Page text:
This view looks toward the anti-Saturn hemisphere of Mimas. The gravitational pull of Mimas (246 miles or 396 km across) creates waves in Saturn's rings that are visible in some Cassini images.
A giant of a moon appears before a giant of a planet undergoing seasonal changes in this natural color view of Titan and Saturn from NASA's Cassini spacecraft.
This zoomed-in view of moon Epimetheus, one of the highest resolutions ever taken, shows a surface covered in craters, vivid reminders of the hazards of space.
Unusual arc-shaped, reddish streaks cut across the surface of Saturn's ice-rich moon Tethys in this enhanced-color mosaic. The red streaks are narrow, curved lines on the moon's surface, only a few miles (or km) wide but several hundred miles (or km) long. The red streaks are among the most unusual color features on Saturn's moons to be revealed by Cassini's cameras.
This is a true-color view of Saturn's north polar region, taken by Cassini's Imaging Science Subsystem on June 26, 2013. Saturn's mysterious hexagon is visible in the center.
This false-color view of Saturn's clouds was made by space imaging enthusiast Kevin M. Gill, who is also an engineer at NASA's Jet Propulsion Laboratory. This image is made from uncalibrated (raw) infrared filtered images from Cassini, taken on July 20, 2016. Kevin mapped the CB2 filtered image (.75 micron wavelength) to red, MT2 (.727 microns) to green, and MT1 (.619 microns) to blue.
This is the highest-resolution color image of any part of Saturn's rings, to date, showing a portion of the inner-central part of the planet's B Ring.
A masterpiece of deep time and wrenching gravity, the tortured surface of Saturn's moon Enceladus and its fascinating ongoing geologic activity tell the story of the ancient and present struggles of one tiny world.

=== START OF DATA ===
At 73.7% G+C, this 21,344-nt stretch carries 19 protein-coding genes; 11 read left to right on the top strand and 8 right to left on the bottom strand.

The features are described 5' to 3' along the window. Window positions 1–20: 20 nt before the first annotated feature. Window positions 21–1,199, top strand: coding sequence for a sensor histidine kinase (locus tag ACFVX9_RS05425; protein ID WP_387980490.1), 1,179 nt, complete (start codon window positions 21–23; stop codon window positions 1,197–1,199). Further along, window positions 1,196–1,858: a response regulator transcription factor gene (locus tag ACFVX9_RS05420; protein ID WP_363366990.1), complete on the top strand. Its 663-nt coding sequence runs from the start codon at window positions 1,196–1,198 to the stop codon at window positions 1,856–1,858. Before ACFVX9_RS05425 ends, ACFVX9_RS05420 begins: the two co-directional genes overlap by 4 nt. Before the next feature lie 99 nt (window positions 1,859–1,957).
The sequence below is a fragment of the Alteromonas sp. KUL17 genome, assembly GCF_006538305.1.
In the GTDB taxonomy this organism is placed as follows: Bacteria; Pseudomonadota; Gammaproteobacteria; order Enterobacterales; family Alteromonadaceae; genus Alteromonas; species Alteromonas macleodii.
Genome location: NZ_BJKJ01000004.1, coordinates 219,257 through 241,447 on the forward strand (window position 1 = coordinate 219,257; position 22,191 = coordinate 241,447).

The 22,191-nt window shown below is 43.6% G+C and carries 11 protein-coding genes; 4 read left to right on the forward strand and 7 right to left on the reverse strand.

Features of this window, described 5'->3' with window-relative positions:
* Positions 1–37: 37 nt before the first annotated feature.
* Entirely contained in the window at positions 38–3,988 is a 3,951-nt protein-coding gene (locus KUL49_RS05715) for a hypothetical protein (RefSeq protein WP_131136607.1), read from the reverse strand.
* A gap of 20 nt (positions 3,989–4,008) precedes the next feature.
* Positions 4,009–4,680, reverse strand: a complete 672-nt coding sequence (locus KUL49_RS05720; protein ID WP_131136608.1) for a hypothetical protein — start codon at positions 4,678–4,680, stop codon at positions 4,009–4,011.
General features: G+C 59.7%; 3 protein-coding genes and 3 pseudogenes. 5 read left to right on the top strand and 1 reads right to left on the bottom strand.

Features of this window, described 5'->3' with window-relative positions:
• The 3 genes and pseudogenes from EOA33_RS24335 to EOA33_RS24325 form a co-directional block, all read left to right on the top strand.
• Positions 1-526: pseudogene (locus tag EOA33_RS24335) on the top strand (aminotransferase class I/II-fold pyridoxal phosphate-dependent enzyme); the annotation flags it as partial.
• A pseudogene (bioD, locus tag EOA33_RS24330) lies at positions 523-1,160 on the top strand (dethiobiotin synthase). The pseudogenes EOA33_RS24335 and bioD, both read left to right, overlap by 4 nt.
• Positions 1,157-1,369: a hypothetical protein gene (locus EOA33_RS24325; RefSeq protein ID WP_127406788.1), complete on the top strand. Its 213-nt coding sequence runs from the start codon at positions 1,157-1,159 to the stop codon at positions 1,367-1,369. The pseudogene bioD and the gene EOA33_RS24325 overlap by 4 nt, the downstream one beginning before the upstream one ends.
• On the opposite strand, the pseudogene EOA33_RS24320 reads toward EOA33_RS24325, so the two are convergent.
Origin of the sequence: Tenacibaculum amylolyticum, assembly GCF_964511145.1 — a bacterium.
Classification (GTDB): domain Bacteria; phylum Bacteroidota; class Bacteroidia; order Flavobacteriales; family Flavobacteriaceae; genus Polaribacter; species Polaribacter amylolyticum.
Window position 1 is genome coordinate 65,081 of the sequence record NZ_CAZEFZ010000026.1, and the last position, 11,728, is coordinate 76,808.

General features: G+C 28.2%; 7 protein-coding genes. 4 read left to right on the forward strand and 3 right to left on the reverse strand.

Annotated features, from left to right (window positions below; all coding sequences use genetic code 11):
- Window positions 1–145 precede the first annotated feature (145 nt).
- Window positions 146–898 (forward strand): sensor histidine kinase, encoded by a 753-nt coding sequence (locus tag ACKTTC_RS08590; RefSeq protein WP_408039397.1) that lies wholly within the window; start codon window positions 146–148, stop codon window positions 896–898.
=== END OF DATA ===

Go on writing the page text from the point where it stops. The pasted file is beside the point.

Cassini has delivered a glorious view of Saturn, taken while the spacecraft was in Saturn's shadow. The cameras were turned toward Saturn and the sun so that the planet and rings are backlit. In addition to the visual splendor, this special, very-high-phase viewing geometry lets scientists study ring and atmosphere phenomena not easily seen at a lower phase.
In this rare image taken on July 19, 2013, the wide-angle camera on Cassini has captured Saturn's rings and Earth and its moon in the same frame.
This monochrome view is the last image taken by the imaging cameras on NASA's Cassini spacecraft. It looks toward the planet's night side, lit by reflected light from the rings, and shows the location at which the spacecraft would enter the planet's atmosphere hours later.
Cassini Spacecraft Operations Team Manager Julie Webster reacts in mission control at NASA's Jet Propulsion Laboratory after confirmation of Cassini's demise after intentionally plunging into Saturn's atmosphere and ending it's 20-year mission.
The last Cassini project science group meeting on Sept. 12 at Caltech in Pasadena, California, before Cassini plunges into the Saturn atmosphere on Sept. 15.